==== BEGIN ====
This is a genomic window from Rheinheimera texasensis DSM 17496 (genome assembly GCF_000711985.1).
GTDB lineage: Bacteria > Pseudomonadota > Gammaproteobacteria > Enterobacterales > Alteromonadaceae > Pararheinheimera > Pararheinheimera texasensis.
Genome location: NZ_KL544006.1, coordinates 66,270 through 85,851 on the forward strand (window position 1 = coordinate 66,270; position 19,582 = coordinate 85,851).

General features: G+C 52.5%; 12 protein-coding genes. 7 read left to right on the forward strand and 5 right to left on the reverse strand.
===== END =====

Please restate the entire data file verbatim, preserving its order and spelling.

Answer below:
This is a genomic window from Rheinheimera texasensis DSM 17496 (genome assembly GCF_000711985.1).
GTDB lineage: Bacteria > Pseudomonadota > Gammaproteobacteria > Enterobacterales > Alteromonadaceae > Pararheinheimera > Pararheinheimera texasensis.
Genome location: NZ_KL544006.1, coordinates 66,270 through 85,851 on the forward strand (window position 1 = coordinate 66,270; position 19,582 = coordinate 85,851).

General features: G+C 52.5%; 12 protein-coding genes. 7 read left to right on the forward strand and 5 right to left on the reverse strand.